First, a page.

3D-printed houses are also more sustainable than conventional buildings. Part of this sustainability stems from 3D printers’ resource efficiency. These printers waste less material, thanks to their automation and additive nature. This waste reduction is crucial because construction produces hundreds of millions of tons of waste each year.

Printers also use less energy than conventional construction equipment, resulting in fewer embodied emissions. Shorter project timelines will extend these benefits, as they mean teams will not have to run energy-hungry machinery for as long. The ability to print in novel filaments — including those made of recycled or biodegradable materials — can also help, removing emissions concerns related to concrete and other resources.


These benefits mean 3D printing houses can become a more cost-effective construction method in the long run. Completing a project in less time with less waste and fewer safety incidents will make it easier to stay within the initial budget — something the sector historically struggles with.

At scale, 3D printing-based construction could stay within even smaller budgets. Construction firms could produce more houses with fewer resources in less time and pass these savings to the buyer. As a result, housing would become more accessible to low-income populations, fighting economic issues and homelessness.

Downsides to 3D-Printed Houses

At the same time, 3D printing houses introduces some unique downsides. It’s important to recognize these obstacles to use the technology effectively and ensure future optimization.

Current Prices

Most notably, while 3D-printed houses can be more affordable at scale, getting to that point may be challenging. Right now, most 3D-printed homes are more expensive than their conventional counterparts. One of the first major 3D-printed housing projects in the U.S. produced homes starting in the mid-$400,000 range, bringing them above the state average.

The company behind this project claims 3D printing can produce houses at 30% of the normal cost. However, that’s only attainable on a larger scale, as 3D printers of this size carry high upfront expenses. These price barriers will fade over time with technological advancement and scaling, but they mean 3D-printed houses won’t be affordable until years in the future.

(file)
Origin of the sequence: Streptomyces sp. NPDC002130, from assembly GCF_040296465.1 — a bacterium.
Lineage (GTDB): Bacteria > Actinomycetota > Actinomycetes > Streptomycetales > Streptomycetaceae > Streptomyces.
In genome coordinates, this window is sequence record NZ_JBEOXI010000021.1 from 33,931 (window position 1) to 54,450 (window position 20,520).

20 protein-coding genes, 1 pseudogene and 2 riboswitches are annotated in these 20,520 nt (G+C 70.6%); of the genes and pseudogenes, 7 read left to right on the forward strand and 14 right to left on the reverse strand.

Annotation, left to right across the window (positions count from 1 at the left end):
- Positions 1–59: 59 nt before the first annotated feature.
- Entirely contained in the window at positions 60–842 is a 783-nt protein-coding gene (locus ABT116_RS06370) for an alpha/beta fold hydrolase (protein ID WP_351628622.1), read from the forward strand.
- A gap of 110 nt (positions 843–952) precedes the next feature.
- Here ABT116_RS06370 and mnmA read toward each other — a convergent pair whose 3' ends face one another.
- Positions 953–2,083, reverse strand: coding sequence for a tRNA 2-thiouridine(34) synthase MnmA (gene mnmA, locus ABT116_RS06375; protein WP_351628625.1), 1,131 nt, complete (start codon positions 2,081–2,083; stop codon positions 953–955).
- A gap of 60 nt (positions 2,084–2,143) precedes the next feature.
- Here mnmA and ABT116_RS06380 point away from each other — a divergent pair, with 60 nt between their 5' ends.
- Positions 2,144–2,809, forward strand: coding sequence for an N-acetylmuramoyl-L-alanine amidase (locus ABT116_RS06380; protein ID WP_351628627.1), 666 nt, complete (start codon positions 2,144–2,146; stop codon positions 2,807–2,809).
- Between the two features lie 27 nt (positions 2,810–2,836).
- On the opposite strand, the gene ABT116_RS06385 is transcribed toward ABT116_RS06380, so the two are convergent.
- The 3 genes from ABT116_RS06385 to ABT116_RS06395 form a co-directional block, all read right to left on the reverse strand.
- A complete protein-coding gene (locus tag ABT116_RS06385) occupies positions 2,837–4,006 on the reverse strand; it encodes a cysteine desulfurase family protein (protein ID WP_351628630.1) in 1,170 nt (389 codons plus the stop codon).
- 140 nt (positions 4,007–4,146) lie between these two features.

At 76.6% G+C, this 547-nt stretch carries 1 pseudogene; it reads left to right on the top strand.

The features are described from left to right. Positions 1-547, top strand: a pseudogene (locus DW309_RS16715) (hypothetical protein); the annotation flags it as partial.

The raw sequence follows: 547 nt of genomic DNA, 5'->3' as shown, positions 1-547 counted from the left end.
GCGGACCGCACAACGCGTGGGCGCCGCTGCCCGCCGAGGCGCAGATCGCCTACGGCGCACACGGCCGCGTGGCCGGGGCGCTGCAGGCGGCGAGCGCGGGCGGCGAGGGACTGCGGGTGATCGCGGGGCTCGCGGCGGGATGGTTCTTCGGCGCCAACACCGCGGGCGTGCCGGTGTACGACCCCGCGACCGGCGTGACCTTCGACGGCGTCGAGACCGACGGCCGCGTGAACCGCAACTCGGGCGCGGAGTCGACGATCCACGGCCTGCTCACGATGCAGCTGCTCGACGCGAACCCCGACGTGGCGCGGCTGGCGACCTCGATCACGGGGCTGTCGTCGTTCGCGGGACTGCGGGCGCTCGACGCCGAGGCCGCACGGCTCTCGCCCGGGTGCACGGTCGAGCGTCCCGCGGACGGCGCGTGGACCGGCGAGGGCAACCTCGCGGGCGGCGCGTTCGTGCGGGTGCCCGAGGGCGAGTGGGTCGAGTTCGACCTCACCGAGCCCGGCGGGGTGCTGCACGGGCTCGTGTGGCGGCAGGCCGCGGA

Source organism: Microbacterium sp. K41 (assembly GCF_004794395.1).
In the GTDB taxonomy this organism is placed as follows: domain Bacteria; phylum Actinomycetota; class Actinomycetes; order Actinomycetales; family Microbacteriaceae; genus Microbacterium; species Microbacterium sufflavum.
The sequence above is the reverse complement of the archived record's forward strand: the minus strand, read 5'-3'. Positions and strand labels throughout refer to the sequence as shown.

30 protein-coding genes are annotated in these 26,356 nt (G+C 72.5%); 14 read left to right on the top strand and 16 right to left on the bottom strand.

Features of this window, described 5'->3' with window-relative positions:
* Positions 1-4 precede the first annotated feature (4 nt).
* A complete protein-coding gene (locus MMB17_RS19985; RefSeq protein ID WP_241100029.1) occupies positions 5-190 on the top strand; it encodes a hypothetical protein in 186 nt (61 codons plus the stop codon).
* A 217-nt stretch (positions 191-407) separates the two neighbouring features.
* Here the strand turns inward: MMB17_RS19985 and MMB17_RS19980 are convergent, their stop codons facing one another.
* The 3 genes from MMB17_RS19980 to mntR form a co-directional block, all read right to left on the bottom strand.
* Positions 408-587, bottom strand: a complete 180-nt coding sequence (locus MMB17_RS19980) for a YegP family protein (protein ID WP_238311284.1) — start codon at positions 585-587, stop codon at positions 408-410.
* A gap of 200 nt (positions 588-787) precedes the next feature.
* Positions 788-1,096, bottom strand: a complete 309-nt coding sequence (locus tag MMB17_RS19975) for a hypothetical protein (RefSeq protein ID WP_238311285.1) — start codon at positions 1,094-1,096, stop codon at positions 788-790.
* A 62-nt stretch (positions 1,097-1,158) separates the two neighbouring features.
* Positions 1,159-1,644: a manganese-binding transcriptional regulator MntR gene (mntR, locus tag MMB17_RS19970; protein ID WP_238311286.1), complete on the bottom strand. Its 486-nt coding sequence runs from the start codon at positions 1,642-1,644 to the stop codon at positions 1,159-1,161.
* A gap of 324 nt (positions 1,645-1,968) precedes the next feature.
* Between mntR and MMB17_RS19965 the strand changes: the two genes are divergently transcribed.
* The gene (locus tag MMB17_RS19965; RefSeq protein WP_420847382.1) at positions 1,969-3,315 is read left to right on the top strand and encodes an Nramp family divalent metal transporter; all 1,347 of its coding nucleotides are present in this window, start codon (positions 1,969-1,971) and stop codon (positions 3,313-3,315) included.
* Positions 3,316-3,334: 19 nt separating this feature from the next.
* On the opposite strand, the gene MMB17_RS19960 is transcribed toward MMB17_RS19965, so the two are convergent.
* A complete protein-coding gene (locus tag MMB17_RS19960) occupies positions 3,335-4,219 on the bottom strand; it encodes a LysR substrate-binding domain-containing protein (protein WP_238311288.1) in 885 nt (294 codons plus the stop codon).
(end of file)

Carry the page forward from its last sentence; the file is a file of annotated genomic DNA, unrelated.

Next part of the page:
Size Limits

Another barrier with 3D-printed houses is that printers limit their size. These machines struggle to print structures above one story tall. Similarly, their cost and efficiency benefits may hit a point of diminishing returns beyond a certain square footage. That’s not an issue for affordable housing projects, but it may stop this practice from replacing conventional methods entirely.

New printing technologies and modular construction may provide ways around this obstacle. For now, though, it limits the kinds of houses firms can produce with 3D printers, which may hinder this market segment’s growth.

3D Printing Houses Could Be the Future of Construction

While barriers remain, 3D printing houses poses a promising alternative to conventional construction methods. As more firms act on this potential, this technology could reshape the future of the industry.

3D-printed homes may not replace conventional alternatives. However, they could become the new normal in some segments, especially as affordability and sustainability demands rise.

Revolutionized is reader-supported. When you buy through links on our site, we may earn an affiliate commision. Learn more here.


Ellie Gabel

Ellie Gabel is a science writer specializing in astronomy and environmental science and is the Associate Editor of Revolutionized. Ellie's love of science stems from reading Richard Dawkins books and her favorite science magazines as a child, where she fell in love with the experiments included in each edition.